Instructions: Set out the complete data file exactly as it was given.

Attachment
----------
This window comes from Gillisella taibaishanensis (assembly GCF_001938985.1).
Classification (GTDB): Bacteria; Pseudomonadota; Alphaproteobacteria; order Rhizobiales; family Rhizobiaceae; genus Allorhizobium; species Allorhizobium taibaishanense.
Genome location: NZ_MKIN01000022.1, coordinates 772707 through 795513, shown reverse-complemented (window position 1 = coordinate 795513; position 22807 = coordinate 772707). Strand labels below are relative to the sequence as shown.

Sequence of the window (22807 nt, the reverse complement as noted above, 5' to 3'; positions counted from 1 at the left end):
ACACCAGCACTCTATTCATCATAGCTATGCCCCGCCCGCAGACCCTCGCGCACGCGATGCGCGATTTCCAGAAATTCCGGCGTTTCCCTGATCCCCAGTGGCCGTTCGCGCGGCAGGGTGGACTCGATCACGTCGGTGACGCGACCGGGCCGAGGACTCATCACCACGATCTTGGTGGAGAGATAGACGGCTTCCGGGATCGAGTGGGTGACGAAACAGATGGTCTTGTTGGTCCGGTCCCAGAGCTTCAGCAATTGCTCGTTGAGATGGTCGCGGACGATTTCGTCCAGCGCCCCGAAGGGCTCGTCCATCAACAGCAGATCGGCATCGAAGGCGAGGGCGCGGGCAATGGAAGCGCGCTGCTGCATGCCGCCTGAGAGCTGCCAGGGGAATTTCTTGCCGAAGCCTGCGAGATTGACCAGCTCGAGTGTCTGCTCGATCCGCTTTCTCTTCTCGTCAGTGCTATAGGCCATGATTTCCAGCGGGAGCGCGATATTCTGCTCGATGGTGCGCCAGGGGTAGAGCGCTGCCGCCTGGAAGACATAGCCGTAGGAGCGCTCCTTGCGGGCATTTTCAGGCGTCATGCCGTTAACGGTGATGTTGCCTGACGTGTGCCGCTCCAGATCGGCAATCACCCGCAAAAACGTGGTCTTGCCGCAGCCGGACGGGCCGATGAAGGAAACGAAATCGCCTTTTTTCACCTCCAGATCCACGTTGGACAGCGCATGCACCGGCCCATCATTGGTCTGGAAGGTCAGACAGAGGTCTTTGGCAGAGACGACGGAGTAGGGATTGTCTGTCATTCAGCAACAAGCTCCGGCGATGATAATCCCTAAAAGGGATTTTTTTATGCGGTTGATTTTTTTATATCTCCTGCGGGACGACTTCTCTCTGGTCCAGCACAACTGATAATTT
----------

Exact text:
This window comes from Gillisella taibaishanensis (assembly GCF_001938985.1).
Classification (GTDB): Bacteria; Pseudomonadota; Alphaproteobacteria; order Rhizobiales; family Rhizobiaceae; genus Allorhizobium; species Allorhizobium taibaishanense.
Genome location: NZ_MKIN01000022.1, coordinates 772707 through 795513, shown reverse-complemented (window position 1 = coordinate 795513; position 22807 = coordinate 772707). Strand labels below are relative to the sequence as shown.

Sequence of the window (22807 nt, the reverse complement as noted above, 5' to 3'; positions counted from 1 at the left end):
ACACCAGCACTCTATTCATCATAGCTATGCCCCGCCCGCAGACCCTCGCGCACGCGATGCGCGATTTCCAGAAATTCCGGCGTTTCCCTGATCCCCAGTGGCCGTTCGCGCGGCAGGGTGGACTCGATCACGTCGGTGACGCGACCGGGCCGAGGACTCATCACCACGATCTTGGTGGAGAGATAGACGGCTTCCGGGATCGAGTGGGTGACGAAACAGATGGTCTTGTTGGTCCGGTCCCAGAGCTTCAGCAATTGCTCGTTGAGATGGTCGCGGACGATTTCGTCCAGCGCCCCGAAGGGCTCGTCCATCAACAGCAGATCGGCATCGAAGGCGAGGGCGCGGGCAATGGAAGCGCGCTGCTGCATGCCGCCTGAGAGCTGCCAGGGGAATTTCTTGCCGAAGCCTGCGAGATTGACCAGCTCGAGTGTCTGCTCGATCCGCTTTCTCTTCTCGTCAGTGCTATAGGCCATGATTTCCAGCGGGAGCGCGATATTCTGCTCGATGGTGCGCCAGGGGTAGAGCGCTGCCGCCTGGAAGACATAGCCGTAGGAGCGCTCCTTGCGGGCATTTTCAGGCGTCATGCCGTTAACGGTGATGTTGCCTGACGTGTGCCGCTCCAGATCGGCAATCACCCGCAAAAACGTGGTCTTGCCGCAGCCGGACGGGCCGATGAAGGAAACGAAATCGCCTTTTTTCACCTCCAGATCCACGTTGGACAGCGCATGCACCGGCCCATCATTGGTCTGGAAGGTCAGACAGAGGTCTTTGGCAGAGACGACGGAGTAGGGATTGTCTGTCATTCAGCAACAAGCTCCGGCGATGATAATCCCTAAAAGGGATTTTTTTATGCGGTTGATTTTTTTATATCTCCTGCGGGACGACTTCTCTCTGGTCCAGCACAACTGATAATTT